Coupland’s back. His new novel is called JPod, and it’ll be published by Bloomsbury in June. The book is being alternatively billed as “Microserfs in the Age of Google” and “a lethal ride into today’s breed of technogeeks”.
Well, I’m about as technogeek as they come, and I’m also a Microserf who likes flat food, so I guess I should relate to this book. On the other hand, there’s something about Coupland’s fiction that feels almost as flat as the foods his characters slide under their office doors. Like Jay McInerney and T. C. Boyle, he writes fiction that feels like journalism but often fails to feel like art. He’s always running around capturing one zeitgeist after another, but he doesn’t quite capture the human soul.
Still, I read him and I like him. What about you — is anybody out there really excited about a new generational statement from Douglas Coupland Industries, or not?
A quick glance at the JPod teaser up at Coupland’s own website indicates that Japanese culture plays a big role in this story, what with all the Nissin soup, the smiling Japanese Lego people, the Asian typography. “JPod” may be short for “Joyful Pod”, which calls to mind the amusing packaging on products like Kasugai Gummy Grape (“Enjoy the softness of gentle breeze that sweeps through the vineyard spread vast on the hill in each soft and juicy Kasugai Grape Gummy”).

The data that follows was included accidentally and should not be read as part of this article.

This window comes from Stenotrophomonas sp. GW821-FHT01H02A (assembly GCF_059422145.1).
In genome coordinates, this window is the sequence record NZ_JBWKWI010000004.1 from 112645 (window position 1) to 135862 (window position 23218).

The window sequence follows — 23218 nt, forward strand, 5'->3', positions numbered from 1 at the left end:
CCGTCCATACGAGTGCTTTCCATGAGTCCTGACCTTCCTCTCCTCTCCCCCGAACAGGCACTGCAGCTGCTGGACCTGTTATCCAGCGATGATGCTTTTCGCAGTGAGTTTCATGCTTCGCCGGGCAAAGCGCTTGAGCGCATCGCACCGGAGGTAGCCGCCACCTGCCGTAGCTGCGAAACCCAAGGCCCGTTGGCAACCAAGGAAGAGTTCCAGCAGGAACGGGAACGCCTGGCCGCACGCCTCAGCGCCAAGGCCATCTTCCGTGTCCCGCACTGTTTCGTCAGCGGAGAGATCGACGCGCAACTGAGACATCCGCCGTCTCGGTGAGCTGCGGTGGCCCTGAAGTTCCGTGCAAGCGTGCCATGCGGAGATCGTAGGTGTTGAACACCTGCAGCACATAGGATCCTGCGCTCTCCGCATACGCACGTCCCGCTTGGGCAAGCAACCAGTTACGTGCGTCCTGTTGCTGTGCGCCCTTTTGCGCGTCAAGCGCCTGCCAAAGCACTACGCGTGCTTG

I think it’s cool, anyway, that Coupland dabbles in numerous formats other than prose. Here’s an attractive but somewhat incomprensible Dogmatika article describing a new art show in which Coupland has created a piece called Fight Club. Chuck Pahlaniuk is also involved with this art show, and a Coupland-Pahlaniuk collabo sounds like a great idea. Chuck can provide the depth, Coupland the clever packaging.
2. The Edwin Blair Collection of Beat and Modern Literature is being auctioned off tomorrow in San Francisco. This is apparently an old-school style real-life auction with velvet chairs and paddles, but even if you can’t be there you might enjoy looking at the impressive illustrated catalog of vintage book covers and original manuscripts.
3. It was cool to see novelist Larry McMurtry stammering his Brokedown Mountain acceptance speech at the Oscars. His novels obviously translate very well to the movies (Last Picture Show and Terms of Endearment are two of his older works) but aficianados of Ken Kesey or Tom Wolfe also know Larry McMurtry as a character in The Electric Kool-Aid Acid Test. He once studied writing at Stanford with Ken Kesey (Robert Stone was there as well), and the two were apparently pals. McMurtry’s not a great speaker, but I guess the guy can write. Nobody’s sure whether or not he ever drank the Kool-Aid.
4. The new season of the Sopranos starts Sunday night. Literary? I think so, even though I can’t exactly explain why. I could come up with some allusions to Macbeth maybe, or I could just skip it. Let’s just say that, for this literary-minded viewer, the show rings the same bells a good gritty novel by Conrad or Auster or Pahlaniuk might ring. And you should really check out this Sopranos Google Map, which proves that HBO has some techies on staff who actually know how to do cool stuff with XML-based web services.